When flooding of an area has occurred, either due to heavy rains or sewer back-ups, important steps must be taken to assure the health and safety of individuals involved. It must be assumed during cleanup operations that all surfaces have been contaminated with disease causing organisms.
Floodwaters are contaminated with pathogenic organisms from failing septic systems and from the flooding of municipal wastewater treatment and collection systems. Everything that comes into contact with floodwaters should be considered contaminated. This important assumption must be considered in decisions involving personal safety such as immunizations against disease as well as what items may be salvaged and what must be discarded.
The Hamilton County Health Department has developed information sheets to help individuals in flood recovery. Drinking water is a necessity of life and water wells submerged by flood water should be assumed contaminated until the well has been sanitized, using chlorination procedures and tested safe for consumption. Secondly, all food products should be discarded. Salvaging food products can only be done if the product container can withstand boiling water and sanitized in a bleach solution. Lastly, rehabilitation of household items will require great care and often-professional services.
Flood Safety Tips
Know your flood risk and elevation above flood stage. Do your local streams or rivers flood easily? If so, be prepared to move to a place of safety. Know your evacuation routes.
Keep your automobile fueled. During a power outage, gas stations may be unable to supply fuel.
Store drinking water in clean bathtubs and in other containers in case community water service is interrupted or your private water supply becomes contaminated.
Keep a store of food on hand that requires little cooking and no refrigeration.
Keep first aid supplies on hand.
Keep a NOAA Weather Radio, batteries, and flashlights in working order.
Proper hand washing must be considered the most important aspect of personal protection.
Cleanup personnel should wash their hands frequently during and after cleanup.
Boots and rubber gloves should be worn at all times. In cases where rigorous splashing of contaminated water may occur, a dust mask and eye protection should also be worn.
Open windows to provide adequate ventilation when using a bleach solution.
Cover all cuts and open wounds to prevent infection.
Do not eat, drink or smoke during cleanup.
Tetanus vaccines are available for free or for a small fee at all 94 local health departments in Indiana in the event of a disaster. Contact the Indiana State Department of Health or the Hamilton County Health Department for more information.
The potential for electric shock is a true possibility in any flooded area. Wear rubber boots in wet areas until it is certain no electrical hazards exist.
Turn off main switches and unplug electrical appliances in wet areas.
Do not turn on any appliances which have become wet until they have been thoroughly dried and checked for proper operation.
Do not use matches, torches or any other open flame until the area has been thoroughly vented to remove natural gas. The gas or liquid propane supply to all appliances in flooded areas should be shut off until the appliance has been checked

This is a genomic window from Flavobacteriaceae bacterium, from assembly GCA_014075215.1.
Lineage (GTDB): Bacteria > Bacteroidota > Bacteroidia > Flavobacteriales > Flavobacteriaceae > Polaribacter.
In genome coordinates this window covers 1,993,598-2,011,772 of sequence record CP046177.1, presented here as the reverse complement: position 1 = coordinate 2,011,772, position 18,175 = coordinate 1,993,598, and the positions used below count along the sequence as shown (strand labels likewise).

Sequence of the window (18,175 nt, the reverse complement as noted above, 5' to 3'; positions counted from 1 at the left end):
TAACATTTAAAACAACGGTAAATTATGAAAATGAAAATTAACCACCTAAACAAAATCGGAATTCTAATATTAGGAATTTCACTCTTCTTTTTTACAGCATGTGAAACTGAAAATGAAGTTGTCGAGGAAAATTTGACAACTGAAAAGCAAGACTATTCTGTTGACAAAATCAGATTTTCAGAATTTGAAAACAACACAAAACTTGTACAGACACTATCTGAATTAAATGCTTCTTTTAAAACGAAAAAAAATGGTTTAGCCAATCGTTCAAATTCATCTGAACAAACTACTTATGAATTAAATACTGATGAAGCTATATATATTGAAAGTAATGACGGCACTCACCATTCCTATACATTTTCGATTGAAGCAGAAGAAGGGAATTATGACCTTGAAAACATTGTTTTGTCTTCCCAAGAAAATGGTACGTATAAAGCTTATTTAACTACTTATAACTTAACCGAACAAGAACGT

Bacteria, viruses and fungi must be killed in the cleanup process. The
most widely accepted, safe and effective sanitizing agent is
hypochlorite in the form of household bleach. The bleach solution
recommended for cleanup is 1 half cup of bleach to 1 gallon of water.
This solution will have sufficient strength to kill pathogenic
Time is an important consideration in cleanup. Pathogenic organisms will
not become airborne as long as the surfaces they have contaminated
remain wet. Thus, the only way these organisms can enter the body and
cause disease is through water splashing into the mouth, mucus
membranes, open cuts, etc. Once dried, organisms can be spread on dust
particles by air movement. Therefore, it is important to bring the
bleach solution into contact with the contaminated surfaces as soon as
possible after rinsing off heavy soil. Immediately following
disinfection, dry all surfaces to prevent rotting and decomposition.
Steps to Take Following Flood Water Recession
Assure that the above personal protection and general safety steps have been taken.
Determine what items will have to be discarded and remove them
for disposal. Generally, if the bleach solution comes into contact with
all of an items surfaces, that item may be salvageable. Stuffed
furniture, pillows and mattresses will have to be discarded,
indoor/outdoor carpeting and rugs may be salvageable. Thick wall to wall
carpeting and padding will have to be discarded or professionally
Thoroughly rinse all visible soil from all items to be kept.
Rinse the walls several inches above highest flood level. Carefully
rinse behind any base covering to remove all soil. Rinse down the entire
Prepare the bleach solution as directed above. It may be
possible to immerse smaller items in the solution. A broom or mop may be
used on larger surfaces to aid in applying the bleach and water.
If the flood waters have reached more than several inches up the
sides of hollow walls, these walls will have to be removed. Cut out the
area of drywall that has become wet and discard. Thoroughly saturate
the remaining studs with the bleach solution.
Allow the bleach solution to remain on all surfaces for at least 15 minutes for adequate kill time.
Several methods can be used to dry the cleanup area. Fans,
dehumidifiers, fresh air ventilation, mops, squeegees, and wet/dry
vacuums are all good alternatives.
Over the several weeks following the flood replace disposable
furnace filters or clean permanent filters with the bleach solution
several times to reduce trapped mold spores.